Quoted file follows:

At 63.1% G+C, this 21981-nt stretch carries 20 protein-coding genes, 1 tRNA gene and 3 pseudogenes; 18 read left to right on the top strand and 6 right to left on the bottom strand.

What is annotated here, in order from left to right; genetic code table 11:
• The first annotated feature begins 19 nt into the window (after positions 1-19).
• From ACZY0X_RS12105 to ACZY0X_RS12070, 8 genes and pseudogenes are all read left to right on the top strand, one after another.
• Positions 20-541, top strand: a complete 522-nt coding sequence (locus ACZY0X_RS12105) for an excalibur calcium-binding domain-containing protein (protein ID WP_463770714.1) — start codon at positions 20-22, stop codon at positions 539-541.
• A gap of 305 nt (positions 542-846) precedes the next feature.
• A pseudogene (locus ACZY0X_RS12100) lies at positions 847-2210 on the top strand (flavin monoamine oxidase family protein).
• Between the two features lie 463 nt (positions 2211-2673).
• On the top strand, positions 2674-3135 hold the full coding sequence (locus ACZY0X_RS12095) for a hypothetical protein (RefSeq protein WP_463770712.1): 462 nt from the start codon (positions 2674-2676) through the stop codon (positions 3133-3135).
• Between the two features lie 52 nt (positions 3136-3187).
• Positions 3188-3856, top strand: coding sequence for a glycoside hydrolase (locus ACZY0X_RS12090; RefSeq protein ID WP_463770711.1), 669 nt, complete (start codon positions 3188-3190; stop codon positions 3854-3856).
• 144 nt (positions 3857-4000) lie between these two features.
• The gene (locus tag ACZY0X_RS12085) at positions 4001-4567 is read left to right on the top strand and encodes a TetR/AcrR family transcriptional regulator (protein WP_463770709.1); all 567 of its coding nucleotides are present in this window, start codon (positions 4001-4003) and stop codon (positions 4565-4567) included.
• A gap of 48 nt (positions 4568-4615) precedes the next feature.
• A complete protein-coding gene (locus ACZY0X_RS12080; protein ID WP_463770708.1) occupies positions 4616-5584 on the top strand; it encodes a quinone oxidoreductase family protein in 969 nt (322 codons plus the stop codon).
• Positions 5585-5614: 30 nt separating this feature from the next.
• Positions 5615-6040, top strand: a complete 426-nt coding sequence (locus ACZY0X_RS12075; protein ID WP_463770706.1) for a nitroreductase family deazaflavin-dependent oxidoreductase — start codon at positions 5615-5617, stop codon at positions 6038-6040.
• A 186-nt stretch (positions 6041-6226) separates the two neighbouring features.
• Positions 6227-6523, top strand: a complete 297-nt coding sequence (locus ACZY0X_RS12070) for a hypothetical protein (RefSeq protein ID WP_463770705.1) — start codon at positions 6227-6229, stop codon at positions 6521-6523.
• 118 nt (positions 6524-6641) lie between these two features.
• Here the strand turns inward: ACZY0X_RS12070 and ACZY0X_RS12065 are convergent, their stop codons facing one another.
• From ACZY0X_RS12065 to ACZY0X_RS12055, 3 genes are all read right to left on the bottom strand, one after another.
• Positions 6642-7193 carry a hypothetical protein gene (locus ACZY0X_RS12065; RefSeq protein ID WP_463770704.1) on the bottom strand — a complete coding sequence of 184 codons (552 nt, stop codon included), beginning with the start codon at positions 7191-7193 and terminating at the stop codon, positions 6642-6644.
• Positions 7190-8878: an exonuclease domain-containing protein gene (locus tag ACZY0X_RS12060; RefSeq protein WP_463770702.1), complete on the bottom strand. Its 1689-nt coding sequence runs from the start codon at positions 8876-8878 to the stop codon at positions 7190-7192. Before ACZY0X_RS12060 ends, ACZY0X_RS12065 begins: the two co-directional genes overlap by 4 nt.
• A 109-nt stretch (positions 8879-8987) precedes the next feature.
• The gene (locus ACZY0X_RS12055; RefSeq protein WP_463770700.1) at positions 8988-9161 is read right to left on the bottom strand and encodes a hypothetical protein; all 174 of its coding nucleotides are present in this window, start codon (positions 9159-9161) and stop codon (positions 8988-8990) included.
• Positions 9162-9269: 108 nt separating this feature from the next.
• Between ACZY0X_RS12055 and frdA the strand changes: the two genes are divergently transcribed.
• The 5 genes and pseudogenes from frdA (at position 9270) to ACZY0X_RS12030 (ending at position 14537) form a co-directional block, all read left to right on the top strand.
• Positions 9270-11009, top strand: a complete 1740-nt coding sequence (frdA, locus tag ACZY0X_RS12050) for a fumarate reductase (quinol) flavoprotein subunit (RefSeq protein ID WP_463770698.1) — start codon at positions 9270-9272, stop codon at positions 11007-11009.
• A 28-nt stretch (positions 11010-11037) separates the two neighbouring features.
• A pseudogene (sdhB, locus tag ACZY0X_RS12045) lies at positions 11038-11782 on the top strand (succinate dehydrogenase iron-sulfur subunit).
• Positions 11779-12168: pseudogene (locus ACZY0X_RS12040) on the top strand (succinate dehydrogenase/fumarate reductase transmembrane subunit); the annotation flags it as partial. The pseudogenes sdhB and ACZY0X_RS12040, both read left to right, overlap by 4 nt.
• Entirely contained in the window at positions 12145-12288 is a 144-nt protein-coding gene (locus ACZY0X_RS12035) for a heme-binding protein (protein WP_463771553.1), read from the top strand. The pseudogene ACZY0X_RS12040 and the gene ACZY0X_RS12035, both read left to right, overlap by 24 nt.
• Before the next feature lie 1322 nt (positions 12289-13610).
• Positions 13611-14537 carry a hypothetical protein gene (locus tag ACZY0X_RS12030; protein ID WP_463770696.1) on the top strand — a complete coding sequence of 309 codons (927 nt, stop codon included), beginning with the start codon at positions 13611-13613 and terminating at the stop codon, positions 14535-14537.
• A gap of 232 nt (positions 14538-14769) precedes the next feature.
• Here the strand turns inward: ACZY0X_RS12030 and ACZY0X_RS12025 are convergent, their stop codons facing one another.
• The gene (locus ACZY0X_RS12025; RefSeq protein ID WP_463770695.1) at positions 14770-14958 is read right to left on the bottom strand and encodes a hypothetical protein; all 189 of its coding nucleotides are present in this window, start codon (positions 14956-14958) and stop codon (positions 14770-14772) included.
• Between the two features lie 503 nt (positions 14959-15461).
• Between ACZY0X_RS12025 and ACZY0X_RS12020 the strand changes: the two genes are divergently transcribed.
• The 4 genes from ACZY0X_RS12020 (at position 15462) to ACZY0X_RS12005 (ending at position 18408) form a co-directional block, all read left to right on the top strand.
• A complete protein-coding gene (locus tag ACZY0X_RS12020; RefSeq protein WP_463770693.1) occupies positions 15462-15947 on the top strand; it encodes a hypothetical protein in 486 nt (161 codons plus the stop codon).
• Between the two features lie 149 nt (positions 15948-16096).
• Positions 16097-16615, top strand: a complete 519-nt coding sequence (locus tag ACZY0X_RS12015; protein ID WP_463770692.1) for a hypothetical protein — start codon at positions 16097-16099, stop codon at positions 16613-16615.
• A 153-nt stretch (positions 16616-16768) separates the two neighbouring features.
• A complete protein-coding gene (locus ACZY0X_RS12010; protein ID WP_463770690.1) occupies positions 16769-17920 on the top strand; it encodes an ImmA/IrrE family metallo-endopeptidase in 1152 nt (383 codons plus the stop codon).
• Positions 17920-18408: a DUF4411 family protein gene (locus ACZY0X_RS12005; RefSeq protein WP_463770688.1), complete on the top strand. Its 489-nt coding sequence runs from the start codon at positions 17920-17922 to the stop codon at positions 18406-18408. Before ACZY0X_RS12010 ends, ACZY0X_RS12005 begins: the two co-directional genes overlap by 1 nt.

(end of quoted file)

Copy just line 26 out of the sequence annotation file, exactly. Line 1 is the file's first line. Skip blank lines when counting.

• The gene (locus ACZY0X_RS12055; RefSeq protein WP_463770700.1) at positions 8988-9161 is read right to left on the bottom strand and encodes a hypothetical protein; all 174 of its coding nucleotides are present in this window, start codon (positions 9159-9161) and stop codon (positions 8988-8990) included.